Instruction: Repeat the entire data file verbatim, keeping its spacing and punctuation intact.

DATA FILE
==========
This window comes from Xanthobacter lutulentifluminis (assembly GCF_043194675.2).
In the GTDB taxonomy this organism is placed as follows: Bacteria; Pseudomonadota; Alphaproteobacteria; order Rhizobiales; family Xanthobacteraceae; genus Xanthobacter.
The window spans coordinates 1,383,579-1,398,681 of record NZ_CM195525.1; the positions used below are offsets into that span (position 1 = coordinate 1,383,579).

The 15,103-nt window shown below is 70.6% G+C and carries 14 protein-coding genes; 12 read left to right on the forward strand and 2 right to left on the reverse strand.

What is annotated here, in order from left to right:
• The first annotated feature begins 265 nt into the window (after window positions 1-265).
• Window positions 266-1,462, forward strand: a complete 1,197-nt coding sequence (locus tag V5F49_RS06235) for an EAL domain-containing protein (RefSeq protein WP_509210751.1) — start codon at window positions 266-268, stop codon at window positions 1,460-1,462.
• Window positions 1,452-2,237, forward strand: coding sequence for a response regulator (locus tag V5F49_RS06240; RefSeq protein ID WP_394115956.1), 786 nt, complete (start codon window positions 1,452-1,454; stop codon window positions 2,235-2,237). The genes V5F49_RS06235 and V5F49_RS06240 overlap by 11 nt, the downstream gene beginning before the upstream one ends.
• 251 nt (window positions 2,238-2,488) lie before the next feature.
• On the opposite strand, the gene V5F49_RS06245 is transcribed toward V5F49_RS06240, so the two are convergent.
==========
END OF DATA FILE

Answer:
This window comes from Xanthobacter lutulentifluminis (assembly GCF_043194675.2).
In the GTDB taxonomy this organism is placed as follows: Bacteria; Pseudomonadota; Alphaproteobacteria; order Rhizobiales; family Xanthobacteraceae; genus Xanthobacter.
The window spans coordinates 1,383,579-1,398,681 of record NZ_CM195525.1; the positions used below are offsets into that span (position 1 = coordinate 1,383,579).

The 15,103-nt window shown below is 70.6% G+C and carries 14 protein-coding genes; 12 read left to right on the forward strand and 2 right to left on the reverse strand.

What is annotated here, in order from left to right:
• The first annotated feature begins 265 nt into the window (after window positions 1-265).
• Window positions 266-1,462, forward strand: a complete 1,197-nt coding sequence (locus tag V5F49_RS06235) for an EAL domain-containing protein (RefSeq protein WP_509210751.1) — start codon at window positions 266-268, stop codon at window positions 1,460-1,462.
• Window positions 1,452-2,237, forward strand: coding sequence for a response regulator (locus tag V5F49_RS06240; RefSeq protein ID WP_394115956.1), 786 nt, complete (start codon window positions 1,452-1,454; stop codon window positions 2,235-2,237). The genes V5F49_RS06235 and V5F49_RS06240 overlap by 11 nt, the downstream gene beginning before the upstream one ends.
• 251 nt (window positions 2,238-2,488) lie before the next feature.
• On the opposite strand, the gene V5F49_RS06245 is transcribed toward V5F49_RS06240, so the two are convergent.